Leakage and verification costs both continue to rise, says Cadence
The greatest barrier to the adoption of low-power techniques to chip design is the reluctance of designers to take a risk when they are up against time constraints, according to Bill Heiser, group director for digital implementation and low power at Cadence.
“The biggest obstacle to adopting a new technique is risk. Design teams have to get to working silicon, that is their priority”, said Heiser.
Cadence has clocked over 100 tape-outs at over 40 customers for its low-power design tool which implements power reduction techniques such as clock gating, multi supply voltage, multi Vt optimisation, power shut off, dynamitic and adaptive voltage frequency scaling.
However, the bad news is that leakage continues to get worse as processes scale down to smaller geometries. Asked if leakage was still getting worse with ever new process node, Cadence’s Pankaj Mayor replied: “Leakage still gets worse.”
The other bad news for the IC industry is that verification costs continue to rise as a percentage of the cost of designing a chip.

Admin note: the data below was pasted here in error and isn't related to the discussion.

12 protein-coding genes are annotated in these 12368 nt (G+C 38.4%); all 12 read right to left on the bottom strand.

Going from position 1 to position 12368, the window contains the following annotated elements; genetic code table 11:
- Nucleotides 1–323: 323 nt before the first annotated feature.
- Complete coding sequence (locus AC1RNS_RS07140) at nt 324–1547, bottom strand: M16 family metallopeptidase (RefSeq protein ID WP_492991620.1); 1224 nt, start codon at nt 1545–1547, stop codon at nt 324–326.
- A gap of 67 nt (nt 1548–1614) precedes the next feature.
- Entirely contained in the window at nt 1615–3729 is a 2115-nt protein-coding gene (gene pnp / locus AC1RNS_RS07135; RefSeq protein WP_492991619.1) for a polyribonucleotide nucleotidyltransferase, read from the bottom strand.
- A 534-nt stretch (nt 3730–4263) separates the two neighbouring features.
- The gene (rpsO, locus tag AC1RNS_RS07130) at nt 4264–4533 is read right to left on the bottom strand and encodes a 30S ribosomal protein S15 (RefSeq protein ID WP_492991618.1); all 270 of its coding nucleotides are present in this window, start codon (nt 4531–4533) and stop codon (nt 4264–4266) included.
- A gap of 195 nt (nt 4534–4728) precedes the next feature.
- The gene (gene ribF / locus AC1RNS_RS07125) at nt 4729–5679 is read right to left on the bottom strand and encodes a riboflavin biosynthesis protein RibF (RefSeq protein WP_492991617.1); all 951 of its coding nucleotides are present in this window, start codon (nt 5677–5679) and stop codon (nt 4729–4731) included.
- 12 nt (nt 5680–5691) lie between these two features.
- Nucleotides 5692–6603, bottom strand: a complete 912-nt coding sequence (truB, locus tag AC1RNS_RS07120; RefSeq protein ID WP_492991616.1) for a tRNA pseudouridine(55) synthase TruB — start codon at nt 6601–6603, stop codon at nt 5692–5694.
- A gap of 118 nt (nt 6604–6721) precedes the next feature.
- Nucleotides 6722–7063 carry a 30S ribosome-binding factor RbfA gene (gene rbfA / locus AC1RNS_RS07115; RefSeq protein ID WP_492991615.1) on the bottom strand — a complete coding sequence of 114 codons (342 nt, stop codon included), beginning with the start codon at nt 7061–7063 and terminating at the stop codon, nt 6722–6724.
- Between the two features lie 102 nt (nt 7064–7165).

Asked if verification cost would continue to rise as a proportion of total cost, Dave Tokic, director of verification IP at Cadence, replied: “I expect it will.”
Tokic added that customers are telling him that verification cost amounts to 70 per cent of total design cost.
Cadence has an OVM (Open Verification Methodology) verification tool which, claims Tokic, “Saves months off verification projects.” That sounds good, but the rapidly rising complexity of ICs still dictates that verification costs will keep rising more than overall design cost.
Cadence has appointed an ‘interim team’ to take over from the four top executives including the CEO, who resigned recently.
The company is still not revealing the reason for the departure of the four, but it may not be unrelated to the fact that the company has delayed its third quarter earnings announcement, and has called in the lawyers and auditors to determine whether first quarter revenues were incorrectly stated.
It is suggested that $24m in revenues were accounted for in Q1 when they should have been spread over the duration of the contracts.
Meanwhile the company is saving $23m, the combined annual compensation of the four execs which, one wag pointed out, is equivalent to ten cents on the Cadence share price.
David Manners, Silicon Valley
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